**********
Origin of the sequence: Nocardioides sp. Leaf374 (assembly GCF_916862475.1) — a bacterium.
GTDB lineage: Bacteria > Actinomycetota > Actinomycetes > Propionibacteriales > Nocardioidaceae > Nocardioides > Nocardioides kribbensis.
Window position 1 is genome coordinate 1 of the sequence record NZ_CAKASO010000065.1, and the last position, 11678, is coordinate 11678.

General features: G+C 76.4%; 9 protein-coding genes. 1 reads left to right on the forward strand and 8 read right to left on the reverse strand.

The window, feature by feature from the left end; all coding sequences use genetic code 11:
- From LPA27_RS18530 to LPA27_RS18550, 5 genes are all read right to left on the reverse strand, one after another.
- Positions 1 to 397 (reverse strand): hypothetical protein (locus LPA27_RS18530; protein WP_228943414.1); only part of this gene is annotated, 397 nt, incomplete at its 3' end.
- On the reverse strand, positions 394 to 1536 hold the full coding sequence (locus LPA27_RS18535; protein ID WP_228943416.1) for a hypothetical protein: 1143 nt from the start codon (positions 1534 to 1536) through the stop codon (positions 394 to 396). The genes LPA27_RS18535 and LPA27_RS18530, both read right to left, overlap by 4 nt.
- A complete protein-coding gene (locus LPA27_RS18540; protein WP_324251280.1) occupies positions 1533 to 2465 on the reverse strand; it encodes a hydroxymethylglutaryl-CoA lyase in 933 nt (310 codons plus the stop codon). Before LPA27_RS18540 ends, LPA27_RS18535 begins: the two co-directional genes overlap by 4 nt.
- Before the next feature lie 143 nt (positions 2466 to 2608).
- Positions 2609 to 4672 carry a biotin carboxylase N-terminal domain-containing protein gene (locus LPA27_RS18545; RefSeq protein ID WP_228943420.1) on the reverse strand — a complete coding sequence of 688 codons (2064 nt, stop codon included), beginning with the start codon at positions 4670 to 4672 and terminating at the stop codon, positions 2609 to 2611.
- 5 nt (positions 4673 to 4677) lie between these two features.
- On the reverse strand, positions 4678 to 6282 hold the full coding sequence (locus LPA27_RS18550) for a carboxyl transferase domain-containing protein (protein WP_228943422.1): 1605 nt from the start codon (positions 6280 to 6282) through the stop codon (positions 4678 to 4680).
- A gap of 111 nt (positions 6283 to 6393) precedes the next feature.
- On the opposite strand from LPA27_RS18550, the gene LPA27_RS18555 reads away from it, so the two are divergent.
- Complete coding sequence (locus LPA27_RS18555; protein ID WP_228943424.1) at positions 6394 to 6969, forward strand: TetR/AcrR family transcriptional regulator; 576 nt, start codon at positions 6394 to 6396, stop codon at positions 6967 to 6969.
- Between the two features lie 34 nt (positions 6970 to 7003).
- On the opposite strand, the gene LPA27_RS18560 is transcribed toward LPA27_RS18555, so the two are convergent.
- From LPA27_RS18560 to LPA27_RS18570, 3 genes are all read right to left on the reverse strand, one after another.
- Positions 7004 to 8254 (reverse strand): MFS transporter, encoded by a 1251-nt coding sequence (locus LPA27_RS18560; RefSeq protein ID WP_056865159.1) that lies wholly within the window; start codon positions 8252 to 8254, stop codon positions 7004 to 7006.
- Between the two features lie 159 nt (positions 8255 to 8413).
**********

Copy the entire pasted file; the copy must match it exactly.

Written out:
Origin of the sequence: Nocardioides sp. Leaf374 (assembly GCF_916862475.1) — a bacterium.
GTDB lineage: Bacteria > Actinomycetota > Actinomycetes > Propionibacteriales > Nocardioidaceae > Nocardioides > Nocardioides kribbensis.
Window position 1 is genome coordinate 1 of the sequence record NZ_CAKASO010000065.1, and the last position, 11678, is coordinate 11678.

General features: G+C 76.4%; 9 protein-coding genes. 1 reads left to right on the forward strand and 8 read right to left on the reverse strand.

The window, feature by feature from the left end; all coding sequences use genetic code 11:
- From LPA27_RS18530 to LPA27_RS18550, 5 genes are all read right to left on the reverse strand, one after another.
- Positions 1 to 397 (reverse strand): hypothetical protein (locus LPA27_RS18530; protein WP_228943414.1); only part of this gene is annotated, 397 nt, incomplete at its 3' end.
- On the reverse strand, positions 394 to 1536 hold the full coding sequence (locus LPA27_RS18535; protein ID WP_228943416.1) for a hypothetical protein: 1143 nt from the start codon (positions 1534 to 1536) through the stop codon (positions 394 to 396). The genes LPA27_RS18535 and LPA27_RS18530, both read right to left, overlap by 4 nt.
- A complete protein-coding gene (locus LPA27_RS18540; protein WP_324251280.1) occupies positions 1533 to 2465 on the reverse strand; it encodes a hydroxymethylglutaryl-CoA lyase in 933 nt (310 codons plus the stop codon). Before LPA27_RS18540 ends, LPA27_RS18535 begins: the two co-directional genes overlap by 4 nt.
- Before the next feature lie 143 nt (positions 2466 to 2608).
- Positions 2609 to 4672 carry a biotin carboxylase N-terminal domain-containing protein gene (locus LPA27_RS18545; RefSeq protein ID WP_228943420.1) on the reverse strand — a complete coding sequence of 688 codons (2064 nt, stop codon included), beginning with the start codon at positions 4670 to 4672 and terminating at the stop codon, positions 2609 to 2611.
- 5 nt (positions 4673 to 4677) lie between these two features.
- On the reverse strand, positions 4678 to 6282 hold the full coding sequence (locus LPA27_RS18550) for a carboxyl transferase domain-containing protein (protein WP_228943422.1): 1605 nt from the start codon (positions 6280 to 6282) through the stop codon (positions 4678 to 4680).
- A gap of 111 nt (positions 6283 to 6393) precedes the next feature.
- On the opposite strand from LPA27_RS18550, the gene LPA27_RS18555 reads away from it, so the two are divergent.
- Complete coding sequence (locus LPA27_RS18555; protein ID WP_228943424.1) at positions 6394 to 6969, forward strand: TetR/AcrR family transcriptional regulator; 576 nt, start codon at positions 6394 to 6396, stop codon at positions 6967 to 6969.
- Between the two features lie 34 nt (positions 6970 to 7003).
- On the opposite strand, the gene LPA27_RS18560 is transcribed toward LPA27_RS18555, so the two are convergent.
- From LPA27_RS18560 to LPA27_RS18570, 3 genes are all read right to left on the reverse strand, one after another.
- Positions 7004 to 8254 (reverse strand): MFS transporter, encoded by a 1251-nt coding sequence (locus LPA27_RS18560; RefSeq protein ID WP_056865159.1) that lies wholly within the window; start codon positions 8252 to 8254, stop codon positions 7004 to 7006.
- Between the two features lie 159 nt (positions 8255 to 8413).